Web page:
Sunday, May 23, 2010

It's officially thirty-something...

The end of adolescence, that is.  I have used this as a laugh line in presentations, but notice people laugh a little uncomfortably anymore. And the anecdotal evidence for delayed maturity is piling up.

But parents shouldn't look at their basement-dwellers and wonder where they went wrong. The transition to adulthood is a long and winding road that can stretch into the early 30s, say some of the country's most prominent researchers, who spent two years analyzing data on what it means to be a grown-up in modern America.

"The world has changed … and it's just a lot more difficult to establish an independent household," said  Mary Waters, a sociology professor at Harvard University and one of the contributors to the recently released "Transition to Adulthood," a collaboration of the Brookings Institution and Princeton University's Woodrow Wilson School of Public and International Affairs.

In 1960, 77 percent of women and 65 percent of men had acquired certain traditional markers of maturity by age 30: leaving home, completing school, full-time employment, marriage and family. In 2005, the figure had plummeted to 27 and 39 percent, respectively, according to the MacArthur Research Network.

Given the economic realities, it can take up to age 34 to step into those adult roles, said Waters, citing the "ratcheting up of everything" – from academic requirements to the labor market to explain the lag. The provision in the new health care law extending coverage to children beyond age 22 is an example of government addressing this revised timetable. Compared to some other countries, the United States invests little in this demographic [More]

The change in health care will exacerbate this prolonged attachment, to be sure. This does not make it a bad idea, but certainly is one more drop of glue making this trend less than temporary. The real eye-popper from the same article is this, however:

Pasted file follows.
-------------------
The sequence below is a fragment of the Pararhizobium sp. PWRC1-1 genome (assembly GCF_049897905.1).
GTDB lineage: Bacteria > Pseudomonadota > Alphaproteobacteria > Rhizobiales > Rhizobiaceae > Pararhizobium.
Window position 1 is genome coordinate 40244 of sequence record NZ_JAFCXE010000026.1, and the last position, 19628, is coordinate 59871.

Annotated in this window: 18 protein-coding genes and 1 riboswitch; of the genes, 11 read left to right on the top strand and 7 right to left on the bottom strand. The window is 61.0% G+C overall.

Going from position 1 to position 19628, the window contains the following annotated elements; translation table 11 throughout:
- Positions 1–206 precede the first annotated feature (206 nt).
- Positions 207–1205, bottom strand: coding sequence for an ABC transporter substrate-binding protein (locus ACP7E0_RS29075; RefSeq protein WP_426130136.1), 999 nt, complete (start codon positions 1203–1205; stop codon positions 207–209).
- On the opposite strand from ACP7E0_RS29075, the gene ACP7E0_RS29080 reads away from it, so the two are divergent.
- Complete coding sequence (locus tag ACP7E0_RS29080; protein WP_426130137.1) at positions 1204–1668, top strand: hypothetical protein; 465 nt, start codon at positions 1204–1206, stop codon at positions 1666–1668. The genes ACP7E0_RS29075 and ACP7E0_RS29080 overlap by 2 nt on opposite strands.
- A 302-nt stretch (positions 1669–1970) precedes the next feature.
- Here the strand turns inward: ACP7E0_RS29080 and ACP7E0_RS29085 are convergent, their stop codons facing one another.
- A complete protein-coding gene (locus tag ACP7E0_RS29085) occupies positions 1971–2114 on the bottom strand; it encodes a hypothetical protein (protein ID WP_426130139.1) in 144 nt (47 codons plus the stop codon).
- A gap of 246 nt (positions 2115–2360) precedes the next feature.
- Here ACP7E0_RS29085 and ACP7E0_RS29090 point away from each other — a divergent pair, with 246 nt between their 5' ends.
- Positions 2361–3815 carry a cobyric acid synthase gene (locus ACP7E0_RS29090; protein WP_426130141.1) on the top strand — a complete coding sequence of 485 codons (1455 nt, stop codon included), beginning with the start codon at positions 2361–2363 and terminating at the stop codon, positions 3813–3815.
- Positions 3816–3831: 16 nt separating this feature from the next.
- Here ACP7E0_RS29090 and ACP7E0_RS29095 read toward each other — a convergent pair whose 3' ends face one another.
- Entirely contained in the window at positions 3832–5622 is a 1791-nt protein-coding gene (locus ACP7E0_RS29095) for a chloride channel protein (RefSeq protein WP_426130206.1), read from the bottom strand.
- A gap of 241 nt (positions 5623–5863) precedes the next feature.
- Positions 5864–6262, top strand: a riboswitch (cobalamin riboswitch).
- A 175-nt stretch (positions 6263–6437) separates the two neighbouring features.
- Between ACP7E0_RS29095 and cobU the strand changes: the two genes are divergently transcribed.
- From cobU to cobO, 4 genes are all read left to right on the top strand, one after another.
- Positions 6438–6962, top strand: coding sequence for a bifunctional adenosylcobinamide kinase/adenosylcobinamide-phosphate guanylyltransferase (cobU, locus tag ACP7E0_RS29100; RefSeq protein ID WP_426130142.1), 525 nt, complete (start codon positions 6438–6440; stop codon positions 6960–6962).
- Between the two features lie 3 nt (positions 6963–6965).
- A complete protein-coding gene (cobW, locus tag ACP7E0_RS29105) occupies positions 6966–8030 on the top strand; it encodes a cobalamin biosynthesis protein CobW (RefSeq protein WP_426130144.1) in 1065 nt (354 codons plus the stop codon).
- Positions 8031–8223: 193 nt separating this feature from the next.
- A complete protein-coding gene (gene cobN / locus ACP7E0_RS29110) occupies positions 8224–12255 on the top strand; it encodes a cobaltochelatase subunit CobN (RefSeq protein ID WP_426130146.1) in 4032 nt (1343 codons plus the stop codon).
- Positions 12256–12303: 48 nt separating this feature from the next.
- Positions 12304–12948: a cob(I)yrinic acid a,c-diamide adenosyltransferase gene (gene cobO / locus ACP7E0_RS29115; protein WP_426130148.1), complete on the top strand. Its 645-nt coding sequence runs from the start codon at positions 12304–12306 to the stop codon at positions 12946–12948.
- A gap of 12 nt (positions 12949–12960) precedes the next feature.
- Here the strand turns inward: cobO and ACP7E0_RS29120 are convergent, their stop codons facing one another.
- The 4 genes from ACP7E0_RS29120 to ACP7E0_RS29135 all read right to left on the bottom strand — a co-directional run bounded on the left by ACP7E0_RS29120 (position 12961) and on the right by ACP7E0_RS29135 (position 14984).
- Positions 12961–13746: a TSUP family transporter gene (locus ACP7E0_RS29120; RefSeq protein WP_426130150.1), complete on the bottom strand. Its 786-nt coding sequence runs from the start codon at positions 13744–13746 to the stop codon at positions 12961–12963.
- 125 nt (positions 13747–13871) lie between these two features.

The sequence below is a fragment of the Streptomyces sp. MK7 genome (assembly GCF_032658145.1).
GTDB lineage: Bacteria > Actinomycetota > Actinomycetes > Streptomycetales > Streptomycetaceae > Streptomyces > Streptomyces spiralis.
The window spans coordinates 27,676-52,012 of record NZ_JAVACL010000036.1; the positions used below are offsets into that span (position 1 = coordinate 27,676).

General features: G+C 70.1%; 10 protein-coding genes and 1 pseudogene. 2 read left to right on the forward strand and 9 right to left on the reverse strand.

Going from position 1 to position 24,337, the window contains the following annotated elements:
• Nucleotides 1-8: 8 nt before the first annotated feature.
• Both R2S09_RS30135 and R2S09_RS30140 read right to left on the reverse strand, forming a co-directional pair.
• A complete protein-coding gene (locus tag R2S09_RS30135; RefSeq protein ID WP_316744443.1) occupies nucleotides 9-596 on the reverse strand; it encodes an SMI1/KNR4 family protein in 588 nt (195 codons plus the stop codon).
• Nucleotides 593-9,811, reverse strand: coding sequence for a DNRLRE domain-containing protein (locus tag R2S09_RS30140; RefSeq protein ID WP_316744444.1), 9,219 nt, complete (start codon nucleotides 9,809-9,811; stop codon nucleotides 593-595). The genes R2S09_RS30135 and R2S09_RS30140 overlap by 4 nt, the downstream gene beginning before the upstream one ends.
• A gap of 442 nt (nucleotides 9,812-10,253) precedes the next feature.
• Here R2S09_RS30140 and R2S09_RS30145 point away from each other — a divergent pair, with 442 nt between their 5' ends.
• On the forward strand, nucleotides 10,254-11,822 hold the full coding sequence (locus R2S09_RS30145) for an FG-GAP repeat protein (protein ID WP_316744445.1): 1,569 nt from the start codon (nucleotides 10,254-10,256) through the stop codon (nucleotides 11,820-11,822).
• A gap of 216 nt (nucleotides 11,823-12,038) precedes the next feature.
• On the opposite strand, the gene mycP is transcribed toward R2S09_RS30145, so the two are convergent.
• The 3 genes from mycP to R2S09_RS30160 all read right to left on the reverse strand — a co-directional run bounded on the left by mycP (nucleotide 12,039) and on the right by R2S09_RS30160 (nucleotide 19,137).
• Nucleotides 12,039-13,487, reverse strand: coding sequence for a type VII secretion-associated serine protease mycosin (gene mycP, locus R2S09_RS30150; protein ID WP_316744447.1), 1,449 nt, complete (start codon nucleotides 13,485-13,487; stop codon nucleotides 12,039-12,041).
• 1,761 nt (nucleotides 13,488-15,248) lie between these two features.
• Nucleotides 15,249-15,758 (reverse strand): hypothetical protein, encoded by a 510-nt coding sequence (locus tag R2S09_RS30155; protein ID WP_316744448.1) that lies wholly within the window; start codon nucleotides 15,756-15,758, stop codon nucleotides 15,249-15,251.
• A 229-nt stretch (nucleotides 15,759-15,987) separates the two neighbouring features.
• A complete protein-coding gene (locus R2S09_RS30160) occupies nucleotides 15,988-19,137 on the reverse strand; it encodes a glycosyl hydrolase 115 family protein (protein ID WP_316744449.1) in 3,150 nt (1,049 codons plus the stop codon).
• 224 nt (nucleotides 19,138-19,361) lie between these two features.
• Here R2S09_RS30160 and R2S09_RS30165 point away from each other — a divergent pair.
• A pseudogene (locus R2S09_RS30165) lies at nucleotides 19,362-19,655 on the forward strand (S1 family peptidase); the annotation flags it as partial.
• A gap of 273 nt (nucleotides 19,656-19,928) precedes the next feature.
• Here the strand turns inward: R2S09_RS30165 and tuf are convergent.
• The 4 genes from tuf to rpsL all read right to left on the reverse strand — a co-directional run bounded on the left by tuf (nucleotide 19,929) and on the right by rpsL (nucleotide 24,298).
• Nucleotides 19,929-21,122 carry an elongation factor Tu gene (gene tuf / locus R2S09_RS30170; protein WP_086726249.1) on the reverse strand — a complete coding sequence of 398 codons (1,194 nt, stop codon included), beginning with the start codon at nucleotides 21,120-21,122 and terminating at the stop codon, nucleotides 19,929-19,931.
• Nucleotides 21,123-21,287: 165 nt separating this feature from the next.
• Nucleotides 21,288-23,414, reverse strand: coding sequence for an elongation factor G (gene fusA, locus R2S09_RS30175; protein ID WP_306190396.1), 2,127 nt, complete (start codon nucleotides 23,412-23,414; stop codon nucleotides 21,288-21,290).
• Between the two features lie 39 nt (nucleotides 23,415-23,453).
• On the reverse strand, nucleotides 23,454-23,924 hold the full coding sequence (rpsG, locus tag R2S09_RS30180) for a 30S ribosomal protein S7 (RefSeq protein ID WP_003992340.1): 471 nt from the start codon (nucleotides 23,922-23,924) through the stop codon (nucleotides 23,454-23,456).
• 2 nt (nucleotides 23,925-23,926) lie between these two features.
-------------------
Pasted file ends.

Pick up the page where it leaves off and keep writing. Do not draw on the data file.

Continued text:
It's not the script she envisioned, but the stigma has faded. The job site's online poll reports that 64 percent of 2009 college graduates are back in the nest.
That's not a lot of percent, fellow parents.  While it strikes me as largely a function of economics - few entry jobs even for college grads, parents who can afford to support them, health care costs, etc., other experts suggest surprising factors at work.

"Why does my young adolescent have such wandering attention?" "Why is my 23-year-old taking so long to act grown up?"
Many parents wrestle with these questions, and as a counselor working with these families so do I. Sometimes I speculate about one common cause that may connect the two: the age of electronic entertainment in which young people live.
Why do I call it "the age?" Consider the following news report. If a recent Nielsen survey (see NYT, 10/2/09, p. B4) is to be believed, "children ages 2 to 5 spent nearly 25 hours a week watching television, the highest figure on record. They spent an additional seven weekly hours watching DVD's, playing video games, and watching TiVo-style time-shifted television."
Of course, this doesn't take into account recreational time spent on the computer, adolescents much more active in this virtual world than children.
I believe such a high investment of time and energy in elecronic entertainment can have problematic effects on a young person's growth.  [More]
To substantiate this as more than a passing cultural curiosity, consider how Boomerang Offspring are now a staple of comedy, such as the comic strip Dustin.


And before you younger parents scoff at the idea this could be in your future, give yourself some room to be wrong.  About the only successful defense is to be simply unable to help grown children financially, as far as I can tell.

While we have seen middle generations supporting both older and younger cohorts - taking care of Grandpa and doing Junior's laundry - for some time, the new economics of retirement suggests this picture could be pretty discouraging looking ahead.  One thing seems certain however. The ideal of relatively enjoyable years when the kids are off to college and earnings peak, followed by active grandparenting and a slide into secure retirement won't be as common as it was for many.

This altered schedule for maturity will have effects here on the farm as well. If you stop and think about it, one reason we're all wringing our hands about average farmer age rising could be young people are not even thinking about settling into a career until 30-something.  That alone would skew the mean age upward, compared to starting right after high school.

1 comment:

Anonymous said...

When old age causes baby boomers to put their assets on the market this trend will reverse.